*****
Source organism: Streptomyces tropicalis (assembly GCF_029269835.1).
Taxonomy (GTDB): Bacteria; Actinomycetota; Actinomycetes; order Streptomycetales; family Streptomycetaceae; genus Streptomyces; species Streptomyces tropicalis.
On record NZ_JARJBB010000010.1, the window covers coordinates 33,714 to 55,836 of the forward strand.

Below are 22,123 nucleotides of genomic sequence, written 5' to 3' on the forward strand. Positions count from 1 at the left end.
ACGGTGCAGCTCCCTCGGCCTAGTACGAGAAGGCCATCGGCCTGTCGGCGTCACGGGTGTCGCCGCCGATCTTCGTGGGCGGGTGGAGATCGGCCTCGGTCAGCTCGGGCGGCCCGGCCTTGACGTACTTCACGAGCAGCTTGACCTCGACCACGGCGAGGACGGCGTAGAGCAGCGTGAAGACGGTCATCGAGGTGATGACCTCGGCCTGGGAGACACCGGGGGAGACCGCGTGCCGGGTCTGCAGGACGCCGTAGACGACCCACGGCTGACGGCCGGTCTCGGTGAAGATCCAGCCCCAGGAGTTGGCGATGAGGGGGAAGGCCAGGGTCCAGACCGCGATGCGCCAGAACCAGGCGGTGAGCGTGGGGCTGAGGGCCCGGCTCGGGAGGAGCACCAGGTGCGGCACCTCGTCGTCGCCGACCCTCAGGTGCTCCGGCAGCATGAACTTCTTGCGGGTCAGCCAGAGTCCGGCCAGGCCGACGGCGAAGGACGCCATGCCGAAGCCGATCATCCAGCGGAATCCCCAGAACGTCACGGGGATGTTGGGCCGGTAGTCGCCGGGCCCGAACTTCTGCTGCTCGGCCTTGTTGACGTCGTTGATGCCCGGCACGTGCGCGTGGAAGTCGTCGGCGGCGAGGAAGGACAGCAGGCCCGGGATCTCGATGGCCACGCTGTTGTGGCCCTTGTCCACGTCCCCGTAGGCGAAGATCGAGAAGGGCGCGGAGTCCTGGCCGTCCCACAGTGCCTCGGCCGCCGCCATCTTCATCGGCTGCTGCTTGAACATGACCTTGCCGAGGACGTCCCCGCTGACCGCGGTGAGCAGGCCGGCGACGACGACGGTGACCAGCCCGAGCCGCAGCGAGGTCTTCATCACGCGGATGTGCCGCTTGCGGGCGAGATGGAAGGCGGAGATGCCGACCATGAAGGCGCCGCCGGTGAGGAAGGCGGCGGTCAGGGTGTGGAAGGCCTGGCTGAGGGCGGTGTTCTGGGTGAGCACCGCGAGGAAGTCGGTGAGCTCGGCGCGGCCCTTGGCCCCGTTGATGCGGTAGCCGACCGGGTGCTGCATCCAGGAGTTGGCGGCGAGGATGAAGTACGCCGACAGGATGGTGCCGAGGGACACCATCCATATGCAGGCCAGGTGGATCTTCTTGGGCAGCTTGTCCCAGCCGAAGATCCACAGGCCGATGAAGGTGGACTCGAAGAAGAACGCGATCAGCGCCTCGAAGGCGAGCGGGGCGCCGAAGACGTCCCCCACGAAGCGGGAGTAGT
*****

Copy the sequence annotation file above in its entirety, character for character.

Source organism: Streptomyces tropicalis (assembly GCF_029269835.1).
Taxonomy (GTDB): Bacteria; Actinomycetota; Actinomycetes; order Streptomycetales; family Streptomycetaceae; genus Streptomyces; species Streptomyces tropicalis.
On record NZ_JARJBB010000010.1, the window covers coordinates 33,714 to 55,836 of the forward strand.

Below are 22,123 nucleotides of genomic sequence, written 5' to 3' on the forward strand. Positions count from 1 at the left end.
ACGGTGCAGCTCCCTCGGCCTAGTACGAGAAGGCCATCGGCCTGTCGGCGTCACGGGTGTCGCCGCCGATCTTCGTGGGCGGGTGGAGATCGGCCTCGGTCAGCTCGGGCGGCCCGGCCTTGACGTACTTCACGAGCAGCTTGACCTCGACCACGGCGAGGACGGCGTAGAGCAGCGTGAAGACGGTCATCGAGGTGATGACCTCGGCCTGGGAGACACCGGGGGAGACCGCGTGCCGGGTCTGCAGGACGCCGTAGACGACCCACGGCTGACGGCCGGTCTCGGTGAAGATCCAGCCCCAGGAGTTGGCGATGAGGGGGAAGGCCAGGGTCCAGACCGCGATGCGCCAGAACCAGGCGGTGAGCGTGGGGCTGAGGGCCCGGCTCGGGAGGAGCACCAGGTGCGGCACCTCGTCGTCGCCGACCCTCAGGTGCTCCGGCAGCATGAACTTCTTGCGGGTCAGCCAGAGTCCGGCCAGGCCGACGGCGAAGGACGCCATGCCGAAGCCGATCATCCAGCGGAATCCCCAGAACGTCACGGGGATGTTGGGCCGGTAGTCGCCGGGCCCGAACTTCTGCTGCTCGGCCTTGTTGACGTCGTTGATGCCCGGCACGTGCGCGTGGAAGTCGTCGGCGGCGAGGAAGGACAGCAGGCCCGGGATCTCGATGGCCACGCTGTTGTGGCCCTTGTCCACGTCCCCGTAGGCGAAGATCGAGAAGGGCGCGGAGTCCTGGCCGTCCCACAGTGCCTCGGCCGCCGCCATCTTCATCGGCTGCTGCTTGAACATGACCTTGCCGAGGACGTCCCCGCTGACCGCGGTGAGCAGGCCGGCGACGACGACGGTGACCAGCCCGAGCCGCAGCGAGGTCTTCATCACGCGGATGTGCCGCTTGCGGGCGAGATGGAAGGCGGAGATGCCGACCATGAAGGCGCCGCCGGTGAGGAAGGCGGCGGTCAGGGTGTGGAAGGCCTGGCTGAGGGCGGTGTTCTGGGTGAGCACCGCGAGGAAGTCGGTGAGCTCGGCGCGGCCCTTGGCCCCGTTGATGCGGTAGCCGACCGGGTGCTGCATCCAGGAGTTGGCGGCGAGGATGAAGTACGCCGACAGGATGGTGCCGAGGGACACCATCCATATGCAGGCCAGGTGGATCTTCTTGGGCAGCTTGTCCCAGCCGAAGATCCACAGGCCGATGAAGGTGGACTCGAAGAAGAACGCGATCAGCGCCTCGAAGGCGAGCGGGGCGCCGAAGACGTCCCCCACGAAGCGGGAGTAGT